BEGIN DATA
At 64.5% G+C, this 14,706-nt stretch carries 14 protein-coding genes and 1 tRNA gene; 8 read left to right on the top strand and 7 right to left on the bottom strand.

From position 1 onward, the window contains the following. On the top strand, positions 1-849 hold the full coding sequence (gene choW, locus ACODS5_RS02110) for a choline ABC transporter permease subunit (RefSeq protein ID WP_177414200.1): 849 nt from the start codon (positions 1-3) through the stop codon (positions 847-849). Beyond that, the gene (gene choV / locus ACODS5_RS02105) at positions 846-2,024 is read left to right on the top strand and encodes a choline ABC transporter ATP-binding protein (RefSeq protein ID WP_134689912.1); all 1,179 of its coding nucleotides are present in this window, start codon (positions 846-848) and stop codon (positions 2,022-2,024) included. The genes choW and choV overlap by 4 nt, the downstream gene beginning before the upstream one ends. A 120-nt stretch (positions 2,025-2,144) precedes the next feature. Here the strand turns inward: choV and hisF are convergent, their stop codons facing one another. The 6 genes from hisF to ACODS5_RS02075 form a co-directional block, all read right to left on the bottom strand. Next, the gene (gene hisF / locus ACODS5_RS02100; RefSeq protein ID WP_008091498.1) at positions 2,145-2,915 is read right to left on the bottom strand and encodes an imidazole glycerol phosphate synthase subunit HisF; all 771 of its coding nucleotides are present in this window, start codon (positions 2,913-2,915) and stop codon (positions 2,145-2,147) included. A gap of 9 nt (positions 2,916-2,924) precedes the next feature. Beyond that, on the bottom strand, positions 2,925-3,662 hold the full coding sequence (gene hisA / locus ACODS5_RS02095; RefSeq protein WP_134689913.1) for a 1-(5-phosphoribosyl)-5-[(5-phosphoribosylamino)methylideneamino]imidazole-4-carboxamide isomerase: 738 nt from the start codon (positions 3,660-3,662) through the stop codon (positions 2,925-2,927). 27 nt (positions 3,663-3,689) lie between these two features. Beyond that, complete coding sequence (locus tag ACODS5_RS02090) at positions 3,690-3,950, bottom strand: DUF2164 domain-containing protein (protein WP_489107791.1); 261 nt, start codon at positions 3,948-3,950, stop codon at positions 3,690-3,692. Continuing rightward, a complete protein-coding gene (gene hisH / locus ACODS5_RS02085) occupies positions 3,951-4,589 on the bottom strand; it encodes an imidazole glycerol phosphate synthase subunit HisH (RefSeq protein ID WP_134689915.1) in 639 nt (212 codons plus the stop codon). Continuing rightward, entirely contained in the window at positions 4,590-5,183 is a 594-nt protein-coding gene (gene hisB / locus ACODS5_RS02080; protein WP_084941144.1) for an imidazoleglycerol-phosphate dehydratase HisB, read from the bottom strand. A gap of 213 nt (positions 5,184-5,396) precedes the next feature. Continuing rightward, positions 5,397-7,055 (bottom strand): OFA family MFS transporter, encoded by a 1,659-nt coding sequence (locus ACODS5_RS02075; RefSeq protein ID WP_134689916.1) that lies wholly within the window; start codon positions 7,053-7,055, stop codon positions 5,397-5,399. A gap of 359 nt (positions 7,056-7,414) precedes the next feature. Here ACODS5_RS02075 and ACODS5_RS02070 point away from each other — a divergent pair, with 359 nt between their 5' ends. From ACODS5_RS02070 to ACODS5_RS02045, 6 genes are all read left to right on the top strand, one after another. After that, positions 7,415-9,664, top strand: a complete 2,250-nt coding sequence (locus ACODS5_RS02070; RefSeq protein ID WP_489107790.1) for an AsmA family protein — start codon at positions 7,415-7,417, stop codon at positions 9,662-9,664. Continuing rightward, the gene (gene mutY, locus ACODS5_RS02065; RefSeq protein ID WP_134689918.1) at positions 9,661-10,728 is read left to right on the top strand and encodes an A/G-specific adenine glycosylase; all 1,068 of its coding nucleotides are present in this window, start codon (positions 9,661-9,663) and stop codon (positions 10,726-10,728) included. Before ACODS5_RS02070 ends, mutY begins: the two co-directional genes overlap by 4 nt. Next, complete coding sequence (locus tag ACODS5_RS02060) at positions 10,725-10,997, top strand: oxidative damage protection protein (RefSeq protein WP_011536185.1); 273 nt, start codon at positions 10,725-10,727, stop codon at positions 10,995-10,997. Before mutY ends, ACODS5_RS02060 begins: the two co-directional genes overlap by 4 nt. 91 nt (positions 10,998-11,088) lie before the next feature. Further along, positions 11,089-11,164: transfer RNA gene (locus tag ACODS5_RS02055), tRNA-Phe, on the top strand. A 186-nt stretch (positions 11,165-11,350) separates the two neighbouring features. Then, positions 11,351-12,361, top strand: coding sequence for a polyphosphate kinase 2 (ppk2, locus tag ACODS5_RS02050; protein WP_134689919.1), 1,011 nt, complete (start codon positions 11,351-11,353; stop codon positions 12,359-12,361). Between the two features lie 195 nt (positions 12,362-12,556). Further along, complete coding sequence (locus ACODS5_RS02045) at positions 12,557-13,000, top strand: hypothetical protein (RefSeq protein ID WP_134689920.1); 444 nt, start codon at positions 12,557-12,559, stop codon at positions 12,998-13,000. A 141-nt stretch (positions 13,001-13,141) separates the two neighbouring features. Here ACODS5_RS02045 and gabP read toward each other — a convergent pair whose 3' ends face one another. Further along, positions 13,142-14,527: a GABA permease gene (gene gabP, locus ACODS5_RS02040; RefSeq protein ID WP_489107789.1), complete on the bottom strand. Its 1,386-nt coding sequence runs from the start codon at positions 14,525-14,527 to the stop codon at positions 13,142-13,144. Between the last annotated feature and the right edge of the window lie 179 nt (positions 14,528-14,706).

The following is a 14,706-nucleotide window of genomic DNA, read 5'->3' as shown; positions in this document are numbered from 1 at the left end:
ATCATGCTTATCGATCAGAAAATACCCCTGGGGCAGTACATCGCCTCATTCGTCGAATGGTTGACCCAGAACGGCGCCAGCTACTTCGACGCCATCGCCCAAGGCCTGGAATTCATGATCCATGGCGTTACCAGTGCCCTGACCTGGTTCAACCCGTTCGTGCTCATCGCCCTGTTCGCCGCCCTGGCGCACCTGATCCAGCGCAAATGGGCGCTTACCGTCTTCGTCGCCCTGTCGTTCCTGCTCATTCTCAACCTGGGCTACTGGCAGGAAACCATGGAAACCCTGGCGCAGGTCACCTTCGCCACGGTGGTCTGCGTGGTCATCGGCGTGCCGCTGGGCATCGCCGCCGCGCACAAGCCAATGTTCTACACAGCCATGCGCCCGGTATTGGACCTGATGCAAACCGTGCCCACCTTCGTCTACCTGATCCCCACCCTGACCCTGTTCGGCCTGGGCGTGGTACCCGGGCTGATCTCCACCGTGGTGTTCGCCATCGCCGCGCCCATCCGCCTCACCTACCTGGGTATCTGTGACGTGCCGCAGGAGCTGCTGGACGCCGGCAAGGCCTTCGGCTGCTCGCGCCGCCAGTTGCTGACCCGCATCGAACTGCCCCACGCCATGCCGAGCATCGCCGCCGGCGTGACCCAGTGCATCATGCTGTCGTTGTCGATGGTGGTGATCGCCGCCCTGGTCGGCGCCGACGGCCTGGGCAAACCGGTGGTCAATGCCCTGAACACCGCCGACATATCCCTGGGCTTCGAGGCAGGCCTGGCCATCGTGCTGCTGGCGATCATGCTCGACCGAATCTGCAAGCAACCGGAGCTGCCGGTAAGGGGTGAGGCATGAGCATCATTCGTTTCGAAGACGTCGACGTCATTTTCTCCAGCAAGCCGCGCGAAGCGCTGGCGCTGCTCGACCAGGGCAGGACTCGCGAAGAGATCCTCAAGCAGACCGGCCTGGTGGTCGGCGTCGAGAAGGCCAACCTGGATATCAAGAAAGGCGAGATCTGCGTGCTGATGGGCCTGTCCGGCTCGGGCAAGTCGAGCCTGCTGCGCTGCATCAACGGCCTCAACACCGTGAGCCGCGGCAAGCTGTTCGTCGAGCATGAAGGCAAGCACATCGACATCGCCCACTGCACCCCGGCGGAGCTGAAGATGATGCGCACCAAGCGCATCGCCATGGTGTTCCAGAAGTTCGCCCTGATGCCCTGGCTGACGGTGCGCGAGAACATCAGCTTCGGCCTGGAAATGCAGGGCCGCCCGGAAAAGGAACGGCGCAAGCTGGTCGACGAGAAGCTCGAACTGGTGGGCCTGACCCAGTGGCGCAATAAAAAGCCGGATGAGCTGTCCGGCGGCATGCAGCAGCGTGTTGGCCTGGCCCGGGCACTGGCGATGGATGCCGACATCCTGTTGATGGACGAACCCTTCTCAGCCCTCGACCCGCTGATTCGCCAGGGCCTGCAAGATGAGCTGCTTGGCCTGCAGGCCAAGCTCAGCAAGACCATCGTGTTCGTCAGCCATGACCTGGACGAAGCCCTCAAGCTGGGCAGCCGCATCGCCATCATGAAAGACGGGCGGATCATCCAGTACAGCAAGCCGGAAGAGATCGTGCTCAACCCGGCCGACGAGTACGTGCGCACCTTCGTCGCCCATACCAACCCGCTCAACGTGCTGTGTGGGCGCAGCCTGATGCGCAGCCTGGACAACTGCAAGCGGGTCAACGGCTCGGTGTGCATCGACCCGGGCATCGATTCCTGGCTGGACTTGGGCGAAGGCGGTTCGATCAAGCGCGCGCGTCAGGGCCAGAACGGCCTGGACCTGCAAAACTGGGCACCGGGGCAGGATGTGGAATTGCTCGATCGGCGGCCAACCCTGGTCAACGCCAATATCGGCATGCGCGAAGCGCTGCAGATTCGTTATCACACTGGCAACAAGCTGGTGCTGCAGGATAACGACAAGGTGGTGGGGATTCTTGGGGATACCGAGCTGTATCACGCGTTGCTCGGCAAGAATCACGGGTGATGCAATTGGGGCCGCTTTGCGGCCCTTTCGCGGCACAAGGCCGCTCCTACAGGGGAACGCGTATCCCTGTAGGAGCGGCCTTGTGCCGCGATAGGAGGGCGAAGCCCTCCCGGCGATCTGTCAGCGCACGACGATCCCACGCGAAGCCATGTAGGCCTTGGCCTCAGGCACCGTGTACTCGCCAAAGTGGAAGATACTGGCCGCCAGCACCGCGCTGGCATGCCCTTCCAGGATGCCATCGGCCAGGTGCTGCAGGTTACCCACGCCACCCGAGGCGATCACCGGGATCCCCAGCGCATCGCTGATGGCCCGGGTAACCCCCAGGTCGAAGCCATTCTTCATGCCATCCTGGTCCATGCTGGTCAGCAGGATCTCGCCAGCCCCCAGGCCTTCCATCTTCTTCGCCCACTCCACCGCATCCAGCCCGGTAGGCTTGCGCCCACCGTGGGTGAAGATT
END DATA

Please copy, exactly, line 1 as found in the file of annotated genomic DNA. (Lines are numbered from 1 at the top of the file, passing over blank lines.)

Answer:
At 64.5% G+C, this 14,706-nt stretch carries 14 protein-coding genes and 1 tRNA gene; 8 read left to right on the top strand and 7 right to left on the bottom strand.